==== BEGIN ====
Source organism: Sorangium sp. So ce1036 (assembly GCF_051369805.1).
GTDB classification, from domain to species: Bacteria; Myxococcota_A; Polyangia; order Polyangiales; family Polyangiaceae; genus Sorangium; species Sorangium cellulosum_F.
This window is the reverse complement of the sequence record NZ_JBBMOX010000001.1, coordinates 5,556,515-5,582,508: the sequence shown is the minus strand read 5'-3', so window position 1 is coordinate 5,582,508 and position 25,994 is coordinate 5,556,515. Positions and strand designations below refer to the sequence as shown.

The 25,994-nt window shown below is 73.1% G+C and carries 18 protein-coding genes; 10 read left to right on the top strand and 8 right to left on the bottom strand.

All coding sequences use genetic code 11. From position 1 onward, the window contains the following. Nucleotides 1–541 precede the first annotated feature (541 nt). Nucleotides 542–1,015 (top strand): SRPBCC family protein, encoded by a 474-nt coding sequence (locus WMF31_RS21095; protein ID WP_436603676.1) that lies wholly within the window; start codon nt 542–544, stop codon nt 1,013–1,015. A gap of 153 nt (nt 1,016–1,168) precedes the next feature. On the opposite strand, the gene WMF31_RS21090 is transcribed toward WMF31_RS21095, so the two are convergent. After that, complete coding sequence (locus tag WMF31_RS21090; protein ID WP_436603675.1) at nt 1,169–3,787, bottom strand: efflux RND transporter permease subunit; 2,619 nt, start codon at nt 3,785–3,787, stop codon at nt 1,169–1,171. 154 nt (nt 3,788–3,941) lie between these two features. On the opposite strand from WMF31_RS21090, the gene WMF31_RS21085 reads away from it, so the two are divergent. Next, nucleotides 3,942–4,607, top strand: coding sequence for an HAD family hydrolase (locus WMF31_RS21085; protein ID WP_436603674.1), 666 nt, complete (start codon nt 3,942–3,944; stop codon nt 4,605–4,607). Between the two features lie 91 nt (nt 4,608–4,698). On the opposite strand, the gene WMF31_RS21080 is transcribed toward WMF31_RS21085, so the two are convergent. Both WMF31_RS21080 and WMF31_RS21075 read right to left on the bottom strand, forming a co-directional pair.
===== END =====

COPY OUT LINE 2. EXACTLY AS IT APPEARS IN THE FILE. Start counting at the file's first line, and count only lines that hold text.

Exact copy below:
GTDB classification, from domain to species: Bacteria; Myxococcota_A; Polyangia; order Polyangiales; family Polyangiaceae; genus Sorangium; species Sorangium cellulosum_F.